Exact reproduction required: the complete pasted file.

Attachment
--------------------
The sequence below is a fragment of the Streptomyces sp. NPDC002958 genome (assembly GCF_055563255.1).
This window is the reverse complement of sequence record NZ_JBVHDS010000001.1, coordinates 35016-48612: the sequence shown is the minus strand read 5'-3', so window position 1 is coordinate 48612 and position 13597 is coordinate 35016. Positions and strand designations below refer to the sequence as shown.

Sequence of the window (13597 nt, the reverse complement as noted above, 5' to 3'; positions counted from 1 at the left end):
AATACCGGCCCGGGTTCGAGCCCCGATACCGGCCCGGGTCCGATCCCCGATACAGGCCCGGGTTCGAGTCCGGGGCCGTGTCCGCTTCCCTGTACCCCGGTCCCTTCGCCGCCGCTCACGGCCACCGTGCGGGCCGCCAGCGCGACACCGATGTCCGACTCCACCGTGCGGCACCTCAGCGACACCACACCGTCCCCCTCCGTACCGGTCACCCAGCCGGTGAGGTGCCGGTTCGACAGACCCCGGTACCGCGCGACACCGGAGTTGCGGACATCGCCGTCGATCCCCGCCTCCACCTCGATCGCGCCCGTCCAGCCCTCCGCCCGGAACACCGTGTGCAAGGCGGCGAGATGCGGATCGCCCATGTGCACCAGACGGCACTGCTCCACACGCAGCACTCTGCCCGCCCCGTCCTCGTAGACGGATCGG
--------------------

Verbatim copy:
The sequence below is a fragment of the Streptomyces sp. NPDC002958 genome (assembly GCF_055563255.1).
This window is the reverse complement of sequence record NZ_JBVHDS010000001.1, coordinates 35016-48612: the sequence shown is the minus strand read 5'-3', so window position 1 is coordinate 48612 and position 13597 is coordinate 35016. Positions and strand designations below refer to the sequence as shown.

Sequence of the window (13597 nt, the reverse complement as noted above, 5' to 3'; positions counted from 1 at the left end):
AATACCGGCCCGGGTTCGAGCCCCGATACCGGCCCGGGTCCGATCCCCGATACAGGCCCGGGTTCGAGTCCGGGGCCGTGTCCGCTTCCCTGTACCCCGGTCCCTTCGCCGCCGCTCACGGCCACCGTGCGGGCCGCCAGCGCGACACCGATGTCCGACTCCACCGTGCGGCACCTCAGCGACACCACACCGTCCCCCTCCGTACCGGTCACCCAGCCGGTGAGGTGCCGGTTCGACAGACCCCGGTACCGCGCGACACCGGAGTTGCGGACATCGCCGTCGATCCCCGCCTCCACCTCGATCGCGCCCGTCCAGCCCTCCGCCCGGAACACCGTGTGCAAGGCGGCGAGATGCGGATCGCCCATGTGCACCAGACGGCACTGCTCCACACGCAGCACTCTGCCCGCCCCGTCCTCGTAGACGGATCGG